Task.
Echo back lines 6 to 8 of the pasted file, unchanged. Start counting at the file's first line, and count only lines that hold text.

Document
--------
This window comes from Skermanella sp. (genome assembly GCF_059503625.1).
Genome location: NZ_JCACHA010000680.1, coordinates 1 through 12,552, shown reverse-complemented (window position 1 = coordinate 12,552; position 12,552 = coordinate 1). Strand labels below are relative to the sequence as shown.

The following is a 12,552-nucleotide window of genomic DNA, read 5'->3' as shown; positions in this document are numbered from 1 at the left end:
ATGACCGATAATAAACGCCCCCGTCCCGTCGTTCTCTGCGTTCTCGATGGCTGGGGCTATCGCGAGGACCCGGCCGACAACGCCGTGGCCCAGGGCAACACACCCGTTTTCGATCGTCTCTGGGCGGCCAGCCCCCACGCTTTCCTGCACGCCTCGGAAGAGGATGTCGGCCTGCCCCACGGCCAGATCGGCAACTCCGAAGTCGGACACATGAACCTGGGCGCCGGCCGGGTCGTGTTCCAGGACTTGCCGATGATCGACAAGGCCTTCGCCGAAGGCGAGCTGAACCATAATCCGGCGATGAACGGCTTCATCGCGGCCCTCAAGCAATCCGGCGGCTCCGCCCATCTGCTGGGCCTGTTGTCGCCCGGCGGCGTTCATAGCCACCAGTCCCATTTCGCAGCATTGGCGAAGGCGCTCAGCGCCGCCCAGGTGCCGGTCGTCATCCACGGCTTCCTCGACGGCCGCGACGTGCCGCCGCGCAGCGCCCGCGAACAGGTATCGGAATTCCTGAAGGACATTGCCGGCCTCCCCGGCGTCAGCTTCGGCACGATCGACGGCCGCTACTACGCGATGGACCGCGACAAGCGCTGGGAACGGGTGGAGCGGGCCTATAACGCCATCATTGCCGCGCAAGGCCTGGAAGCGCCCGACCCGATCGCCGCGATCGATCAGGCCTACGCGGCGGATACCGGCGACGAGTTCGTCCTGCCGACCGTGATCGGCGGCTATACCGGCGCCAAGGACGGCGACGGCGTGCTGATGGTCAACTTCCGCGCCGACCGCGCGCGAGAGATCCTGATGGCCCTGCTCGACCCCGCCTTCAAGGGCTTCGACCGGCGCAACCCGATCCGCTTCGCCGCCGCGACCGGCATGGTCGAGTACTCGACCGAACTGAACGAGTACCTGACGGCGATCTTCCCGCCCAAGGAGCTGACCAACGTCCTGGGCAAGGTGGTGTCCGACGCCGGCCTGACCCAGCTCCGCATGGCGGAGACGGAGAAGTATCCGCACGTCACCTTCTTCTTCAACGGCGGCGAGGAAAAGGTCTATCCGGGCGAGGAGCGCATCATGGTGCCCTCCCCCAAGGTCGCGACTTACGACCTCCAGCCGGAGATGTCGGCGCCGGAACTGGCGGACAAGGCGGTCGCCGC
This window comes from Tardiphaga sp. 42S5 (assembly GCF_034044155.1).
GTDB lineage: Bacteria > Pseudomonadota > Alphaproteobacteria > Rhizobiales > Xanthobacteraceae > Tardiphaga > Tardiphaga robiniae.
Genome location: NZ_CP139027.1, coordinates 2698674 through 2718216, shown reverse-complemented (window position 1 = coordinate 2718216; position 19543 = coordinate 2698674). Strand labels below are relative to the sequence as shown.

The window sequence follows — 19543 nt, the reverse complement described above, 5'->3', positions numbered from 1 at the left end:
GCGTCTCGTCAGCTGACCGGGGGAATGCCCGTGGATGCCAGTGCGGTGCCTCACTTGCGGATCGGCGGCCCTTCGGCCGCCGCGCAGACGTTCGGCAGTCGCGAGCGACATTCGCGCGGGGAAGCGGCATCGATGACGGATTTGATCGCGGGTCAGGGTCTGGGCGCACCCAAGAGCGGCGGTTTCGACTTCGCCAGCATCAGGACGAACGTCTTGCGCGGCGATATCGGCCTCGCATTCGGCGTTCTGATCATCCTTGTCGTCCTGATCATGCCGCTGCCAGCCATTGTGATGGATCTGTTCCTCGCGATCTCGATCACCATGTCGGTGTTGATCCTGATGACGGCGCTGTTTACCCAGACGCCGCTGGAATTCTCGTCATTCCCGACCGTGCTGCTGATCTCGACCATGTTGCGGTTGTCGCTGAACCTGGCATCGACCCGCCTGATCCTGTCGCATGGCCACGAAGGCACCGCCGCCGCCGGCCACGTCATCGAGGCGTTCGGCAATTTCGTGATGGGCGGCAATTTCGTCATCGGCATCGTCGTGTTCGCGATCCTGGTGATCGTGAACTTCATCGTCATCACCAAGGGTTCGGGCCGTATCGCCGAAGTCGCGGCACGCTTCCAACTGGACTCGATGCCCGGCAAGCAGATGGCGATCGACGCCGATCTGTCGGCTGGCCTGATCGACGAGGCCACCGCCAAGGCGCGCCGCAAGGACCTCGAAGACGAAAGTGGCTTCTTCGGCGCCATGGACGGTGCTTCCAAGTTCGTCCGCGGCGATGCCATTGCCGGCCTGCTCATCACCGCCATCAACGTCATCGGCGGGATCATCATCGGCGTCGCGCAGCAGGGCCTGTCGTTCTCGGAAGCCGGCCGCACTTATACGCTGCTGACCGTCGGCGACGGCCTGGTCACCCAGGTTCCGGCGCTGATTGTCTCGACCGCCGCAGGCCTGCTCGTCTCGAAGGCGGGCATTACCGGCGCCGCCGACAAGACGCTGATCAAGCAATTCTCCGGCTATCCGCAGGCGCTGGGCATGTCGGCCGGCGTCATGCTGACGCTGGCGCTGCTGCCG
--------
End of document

GTDB lineage: Bacteria > Pseudomonadota > Alphaproteobacteria > Rhizobiales > Xanthobacteraceae > Tardiphaga > Tardiphaga robiniae.
Genome location: NZ_CP139027.1, coordinates 2698674 through 2718216, shown reverse-complemented (window position 1 = coordinate 2718216; position 19543 = coordinate 2698674). Strand labels below are relative to the sequence as shown.

The window sequence follows — 19543 nt, the reverse complement described above, 5'->3', positions numbered from 1 at the left end: